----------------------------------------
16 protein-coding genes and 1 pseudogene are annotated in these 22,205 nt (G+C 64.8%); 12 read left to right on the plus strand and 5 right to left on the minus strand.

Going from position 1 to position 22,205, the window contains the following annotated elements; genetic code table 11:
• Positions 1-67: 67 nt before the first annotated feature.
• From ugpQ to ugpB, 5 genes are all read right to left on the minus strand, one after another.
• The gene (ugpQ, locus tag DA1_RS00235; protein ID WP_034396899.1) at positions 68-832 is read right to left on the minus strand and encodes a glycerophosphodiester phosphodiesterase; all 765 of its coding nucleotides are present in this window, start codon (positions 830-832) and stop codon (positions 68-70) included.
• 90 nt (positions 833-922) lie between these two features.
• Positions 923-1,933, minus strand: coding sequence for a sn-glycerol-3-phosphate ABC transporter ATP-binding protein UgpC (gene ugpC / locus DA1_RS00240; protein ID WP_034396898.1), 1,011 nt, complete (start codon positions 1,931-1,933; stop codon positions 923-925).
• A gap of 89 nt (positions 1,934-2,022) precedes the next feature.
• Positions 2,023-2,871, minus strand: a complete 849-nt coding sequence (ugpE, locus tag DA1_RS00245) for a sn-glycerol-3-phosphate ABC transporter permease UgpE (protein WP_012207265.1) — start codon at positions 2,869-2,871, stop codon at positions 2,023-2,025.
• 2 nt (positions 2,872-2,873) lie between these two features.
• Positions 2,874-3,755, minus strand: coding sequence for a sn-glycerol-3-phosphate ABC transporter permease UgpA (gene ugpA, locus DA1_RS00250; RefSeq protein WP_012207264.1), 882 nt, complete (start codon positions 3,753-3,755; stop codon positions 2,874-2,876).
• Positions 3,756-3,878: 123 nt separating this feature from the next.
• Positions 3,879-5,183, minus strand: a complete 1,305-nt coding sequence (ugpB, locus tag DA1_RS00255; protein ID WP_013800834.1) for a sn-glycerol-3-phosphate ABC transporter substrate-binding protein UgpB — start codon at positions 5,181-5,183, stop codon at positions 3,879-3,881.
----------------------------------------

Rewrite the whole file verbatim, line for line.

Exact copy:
16 protein-coding genes and 1 pseudogene are annotated in these 22,205 nt (G+C 64.8%); 12 read left to right on the plus strand and 5 right to left on the minus strand.

Going from position 1 to position 22,205, the window contains the following annotated elements; genetic code table 11:
• Positions 1-67: 67 nt before the first annotated feature.
• From ugpQ to ugpB, 5 genes are all read right to left on the minus strand, one after another.
• The gene (ugpQ, locus tag DA1_RS00235; protein ID WP_034396899.1) at positions 68-832 is read right to left on the minus strand and encodes a glycerophosphodiester phosphodiesterase; all 765 of its coding nucleotides are present in this window, start codon (positions 830-832) and stop codon (positions 68-70) included.
• 90 nt (positions 833-922) lie between these two features.
• Positions 923-1,933, minus strand: coding sequence for a sn-glycerol-3-phosphate ABC transporter ATP-binding protein UgpC (gene ugpC / locus DA1_RS00240; protein ID WP_034396898.1), 1,011 nt, complete (start codon positions 1,931-1,933; stop codon positions 923-925).
• A gap of 89 nt (positions 1,934-2,022) precedes the next feature.
• Positions 2,023-2,871, minus strand: a complete 849-nt coding sequence (ugpE, locus tag DA1_RS00245) for a sn-glycerol-3-phosphate ABC transporter permease UgpE (protein WP_012207265.1) — start codon at positions 2,869-2,871, stop codon at positions 2,023-2,025.
• 2 nt (positions 2,872-2,873) lie between these two features.
• Positions 2,874-3,755, minus strand: coding sequence for a sn-glycerol-3-phosphate ABC transporter permease UgpA (gene ugpA, locus DA1_RS00250; RefSeq protein WP_012207264.1), 882 nt, complete (start codon positions 3,753-3,755; stop codon positions 2,874-2,876).
• Positions 3,756-3,878: 123 nt separating this feature from the next.
• Positions 3,879-5,183, minus strand: a complete 1,305-nt coding sequence (ugpB, locus tag DA1_RS00255; protein ID WP_013800834.1) for a sn-glycerol-3-phosphate ABC transporter substrate-binding protein UgpB — start codon at positions 5,181-5,183, stop codon at positions 3,879-3,881.